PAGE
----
Wastewater monitoring pilot expands new technology looking to make the drug supply safer

By Kimberly Taylor, October 1 2023—

Most of us simply flush the toilet, wash our hands and walk away. Some researchers, however, are keenly interested in the ways our wastewater provides a window into the health of a population. One of those researchers is Dr. Michael Parkins, MD with the Cumming School of Medicine. In an interview with the Gauntlet, he explained what wastewater monitoring is and its ongoing development in Calgary during the COVID-19 pandemic and beyond.

“Wastewater monitoring is a platform technology where we try and understand different aspects of a population’s health by measuring analytes in the wastewater,” Parkins said. “The sky’s the limit in terms of understanding populations and population behaviour through wastewater monitoring. This is big-picture technology used to understand large groups of people.” 

Parkins wanted to highlight that wastewater monitoring is a public health tool that individuals can use to manage their own health, but it is not used on an individual basis to gather information on an individual person.

“No one is trying to invade any individual person’s privacy. We’re trying to mobilize information across large swaths of people and correlate it with health information,” Parkins continued. 

Prior to the COVID pandemic, there were no wastewater monitoring platforms in Calgary or even Canada. During the pandemic, wastewater monitoring was developed locally to provide more epidemiological information about the spread of COVID and the variants present.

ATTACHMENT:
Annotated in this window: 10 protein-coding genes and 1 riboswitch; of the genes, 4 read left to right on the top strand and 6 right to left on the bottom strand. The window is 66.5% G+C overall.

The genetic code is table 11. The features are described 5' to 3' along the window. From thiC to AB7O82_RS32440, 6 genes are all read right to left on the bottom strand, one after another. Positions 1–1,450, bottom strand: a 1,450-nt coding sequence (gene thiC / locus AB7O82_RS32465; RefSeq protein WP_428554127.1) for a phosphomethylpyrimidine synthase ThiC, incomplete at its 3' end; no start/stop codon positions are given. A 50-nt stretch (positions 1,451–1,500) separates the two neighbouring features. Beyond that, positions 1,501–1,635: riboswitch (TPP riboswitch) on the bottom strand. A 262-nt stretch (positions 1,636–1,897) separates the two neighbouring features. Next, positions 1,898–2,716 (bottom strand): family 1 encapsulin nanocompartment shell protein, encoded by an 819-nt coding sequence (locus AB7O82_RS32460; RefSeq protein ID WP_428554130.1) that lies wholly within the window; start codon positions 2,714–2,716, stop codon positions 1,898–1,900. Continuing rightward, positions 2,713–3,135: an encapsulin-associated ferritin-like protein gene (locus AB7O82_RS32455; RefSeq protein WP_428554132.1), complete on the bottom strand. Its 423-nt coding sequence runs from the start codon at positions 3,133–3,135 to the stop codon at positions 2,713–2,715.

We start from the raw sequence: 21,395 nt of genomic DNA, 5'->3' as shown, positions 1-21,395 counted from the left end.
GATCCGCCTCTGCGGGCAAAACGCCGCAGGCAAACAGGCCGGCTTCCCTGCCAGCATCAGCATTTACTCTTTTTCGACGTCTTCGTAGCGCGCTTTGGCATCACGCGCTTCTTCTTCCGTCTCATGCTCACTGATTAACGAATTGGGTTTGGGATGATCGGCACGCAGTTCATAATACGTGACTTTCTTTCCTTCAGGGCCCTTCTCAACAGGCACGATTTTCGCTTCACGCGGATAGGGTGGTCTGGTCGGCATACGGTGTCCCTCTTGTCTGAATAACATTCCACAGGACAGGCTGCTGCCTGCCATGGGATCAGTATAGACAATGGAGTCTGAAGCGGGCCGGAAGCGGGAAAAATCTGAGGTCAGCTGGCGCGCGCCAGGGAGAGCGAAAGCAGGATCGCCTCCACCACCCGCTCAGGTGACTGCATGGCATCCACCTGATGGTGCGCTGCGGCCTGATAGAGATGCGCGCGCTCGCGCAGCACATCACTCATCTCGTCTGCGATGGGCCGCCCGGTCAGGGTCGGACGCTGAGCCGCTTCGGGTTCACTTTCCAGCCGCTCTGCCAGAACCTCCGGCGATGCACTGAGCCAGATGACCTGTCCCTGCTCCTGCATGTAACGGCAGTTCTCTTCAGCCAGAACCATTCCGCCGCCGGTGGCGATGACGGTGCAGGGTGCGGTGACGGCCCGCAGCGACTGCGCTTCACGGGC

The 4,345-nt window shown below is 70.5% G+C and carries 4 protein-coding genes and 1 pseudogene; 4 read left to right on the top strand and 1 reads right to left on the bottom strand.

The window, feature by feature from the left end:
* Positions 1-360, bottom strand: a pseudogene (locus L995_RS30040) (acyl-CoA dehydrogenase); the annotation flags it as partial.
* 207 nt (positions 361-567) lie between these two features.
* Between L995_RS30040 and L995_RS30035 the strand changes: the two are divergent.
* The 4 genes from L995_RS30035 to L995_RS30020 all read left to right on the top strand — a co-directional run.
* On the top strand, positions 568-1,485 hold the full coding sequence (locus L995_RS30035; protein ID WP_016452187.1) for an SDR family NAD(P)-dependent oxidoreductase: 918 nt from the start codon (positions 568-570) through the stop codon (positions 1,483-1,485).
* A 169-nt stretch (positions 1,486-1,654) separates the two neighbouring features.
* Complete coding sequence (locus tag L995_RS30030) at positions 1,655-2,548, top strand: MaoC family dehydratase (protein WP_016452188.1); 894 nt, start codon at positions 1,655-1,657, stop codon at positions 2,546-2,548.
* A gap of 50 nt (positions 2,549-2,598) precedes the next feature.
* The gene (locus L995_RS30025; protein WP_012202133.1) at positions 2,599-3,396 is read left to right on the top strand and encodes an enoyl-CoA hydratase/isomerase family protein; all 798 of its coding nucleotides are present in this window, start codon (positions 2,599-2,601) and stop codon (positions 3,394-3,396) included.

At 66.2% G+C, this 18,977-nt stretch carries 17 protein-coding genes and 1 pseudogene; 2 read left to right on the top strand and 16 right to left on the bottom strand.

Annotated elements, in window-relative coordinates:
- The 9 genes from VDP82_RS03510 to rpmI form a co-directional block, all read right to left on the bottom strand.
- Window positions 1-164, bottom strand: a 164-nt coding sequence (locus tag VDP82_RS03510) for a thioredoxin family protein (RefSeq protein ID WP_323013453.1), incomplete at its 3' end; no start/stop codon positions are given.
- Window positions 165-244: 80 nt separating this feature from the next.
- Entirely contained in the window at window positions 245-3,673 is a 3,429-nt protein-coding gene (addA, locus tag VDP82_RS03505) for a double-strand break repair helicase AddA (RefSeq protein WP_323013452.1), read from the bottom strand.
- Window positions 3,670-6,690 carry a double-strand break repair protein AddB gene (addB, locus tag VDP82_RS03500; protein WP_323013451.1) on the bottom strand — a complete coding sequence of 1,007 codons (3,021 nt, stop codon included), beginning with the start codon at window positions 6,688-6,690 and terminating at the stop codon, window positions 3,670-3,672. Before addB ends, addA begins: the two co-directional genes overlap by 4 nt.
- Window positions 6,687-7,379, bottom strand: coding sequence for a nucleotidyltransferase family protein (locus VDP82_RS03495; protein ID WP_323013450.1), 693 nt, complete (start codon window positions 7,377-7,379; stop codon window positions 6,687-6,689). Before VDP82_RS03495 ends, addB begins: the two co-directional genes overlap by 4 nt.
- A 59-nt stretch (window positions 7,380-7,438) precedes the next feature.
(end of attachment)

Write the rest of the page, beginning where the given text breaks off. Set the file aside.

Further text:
Samples are taken from the wastewater and tested in a lab for specific “signature” such as a specific sequence of RNA in the case of COVID. Parkins explained the advantages of using wastewater to monitor respiratory outbreaks lie in its ability to capture everyone, not just the sickest people seeking healthcare.

“The big advantage of wastewater monitoring versus conventional surveillance, wastewater monitoring captures an entire population comprehensively and inclusively — nobody is marginalized, nobody is excluded. It allows for a comprehensive understanding versus our clinical diagnoses which are typically just the tip of the iceberg.”

Wastewater monitoring for COVID continues to occur, and the data is available from both the government of Alberta and the government of Canada on dedicated websites. This real-time information allows individuals to know the amount of COVID-19 circulating in their area, and to adjust their behaviour accordingly.

Parkins said that wastewater monitoring was consistently correlated with COVID diagnoses in the community and that spikes in monitoring usually preceded spikes in confirmed cases by about a week.

“[Wastewater monitoring] provided a leading signal, it was a leading signal to cases by about a week’s time. This technology has the potential to forecast and allow health systems to prepare for a large number of cases,” explained Parkins.

Over the past nine months researchers from Medicine, Science, and Engineering have been working with community partners such as AHS and Advancing Canadian Water Assets (ACWA) have created a pilot project looking at substances of abuse in four municipalities in Alberta. Parkins explained the dynamic nature of the drug supply and the need for information about the actual substances present to prevent drug poisonings and overdoses. They have been able to track 48 substances of potential abuse and see some patterns.